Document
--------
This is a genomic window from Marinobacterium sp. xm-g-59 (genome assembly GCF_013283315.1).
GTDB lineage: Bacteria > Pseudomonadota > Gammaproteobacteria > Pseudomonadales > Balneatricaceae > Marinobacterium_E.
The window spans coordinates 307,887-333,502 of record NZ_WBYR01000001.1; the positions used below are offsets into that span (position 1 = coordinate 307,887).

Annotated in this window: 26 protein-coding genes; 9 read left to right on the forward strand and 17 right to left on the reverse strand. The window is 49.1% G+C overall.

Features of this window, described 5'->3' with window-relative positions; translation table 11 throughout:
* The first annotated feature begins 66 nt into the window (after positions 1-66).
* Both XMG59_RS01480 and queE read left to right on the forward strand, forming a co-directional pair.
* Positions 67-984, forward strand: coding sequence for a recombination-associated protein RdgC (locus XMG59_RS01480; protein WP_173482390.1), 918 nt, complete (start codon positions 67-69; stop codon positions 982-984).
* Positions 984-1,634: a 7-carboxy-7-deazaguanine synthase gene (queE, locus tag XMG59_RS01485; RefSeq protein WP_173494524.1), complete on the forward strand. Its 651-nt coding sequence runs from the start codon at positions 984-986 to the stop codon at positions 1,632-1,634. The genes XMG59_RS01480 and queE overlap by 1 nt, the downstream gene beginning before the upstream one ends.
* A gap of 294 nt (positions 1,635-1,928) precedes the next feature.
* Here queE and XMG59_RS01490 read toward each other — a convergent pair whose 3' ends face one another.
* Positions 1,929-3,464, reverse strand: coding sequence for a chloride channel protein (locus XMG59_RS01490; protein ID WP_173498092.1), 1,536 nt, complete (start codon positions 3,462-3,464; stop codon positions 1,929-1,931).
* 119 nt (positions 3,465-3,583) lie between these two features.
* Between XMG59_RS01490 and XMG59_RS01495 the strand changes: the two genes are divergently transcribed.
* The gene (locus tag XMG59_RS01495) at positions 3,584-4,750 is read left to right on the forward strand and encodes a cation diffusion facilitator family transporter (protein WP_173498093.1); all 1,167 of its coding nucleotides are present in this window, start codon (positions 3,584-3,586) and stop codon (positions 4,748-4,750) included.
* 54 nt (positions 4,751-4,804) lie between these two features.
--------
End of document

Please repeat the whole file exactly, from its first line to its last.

This is a genomic window from Marinobacterium sp. xm-g-59 (genome assembly GCF_013283315.1).
GTDB lineage: Bacteria > Pseudomonadota > Gammaproteobacteria > Pseudomonadales > Balneatricaceae > Marinobacterium_E.
The window spans coordinates 307,887-333,502 of record NZ_WBYR01000001.1; the positions used below are offsets into that span (position 1 = coordinate 307,887).

Annotated in this window: 26 protein-coding genes; 9 read left to right on the forward strand and 17 right to left on the reverse strand. The window is 49.1% G+C overall.

Features of this window, described 5'->3' with window-relative positions; translation table 11 throughout:
* The first annotated feature begins 66 nt into the window (after positions 1-66).
* Both XMG59_RS01480 and queE read left to right on the forward strand, forming a co-directional pair.
* Positions 67-984, forward strand: coding sequence for a recombination-associated protein RdgC (locus XMG59_RS01480; protein WP_173482390.1), 918 nt, complete (start codon positions 67-69; stop codon positions 982-984).
* Positions 984-1,634: a 7-carboxy-7-deazaguanine synthase gene (queE, locus tag XMG59_RS01485; RefSeq protein WP_173494524.1), complete on the forward strand. Its 651-nt coding sequence runs from the start codon at positions 984-986 to the stop codon at positions 1,632-1,634. The genes XMG59_RS01480 and queE overlap by 1 nt, the downstream gene beginning before the upstream one ends.
* A gap of 294 nt (positions 1,635-1,928) precedes the next feature.
* Here queE and XMG59_RS01490 read toward each other — a convergent pair whose 3' ends face one another.
* Positions 1,929-3,464, reverse strand: coding sequence for a chloride channel protein (locus XMG59_RS01490; protein ID WP_173498092.1), 1,536 nt, complete (start codon positions 3,462-3,464; stop codon positions 1,929-1,931).
* 119 nt (positions 3,465-3,583) lie between these two features.
* Between XMG59_RS01490 and XMG59_RS01495 the strand changes: the two genes are divergently transcribed.
* The gene (locus tag XMG59_RS01495) at positions 3,584-4,750 is read left to right on the forward strand and encodes a cation diffusion facilitator family transporter (protein WP_173498093.1); all 1,167 of its coding nucleotides are present in this window, start codon (positions 3,584-3,586) and stop codon (positions 4,748-4,750) included.
* 54 nt (positions 4,751-4,804) lie between these two features.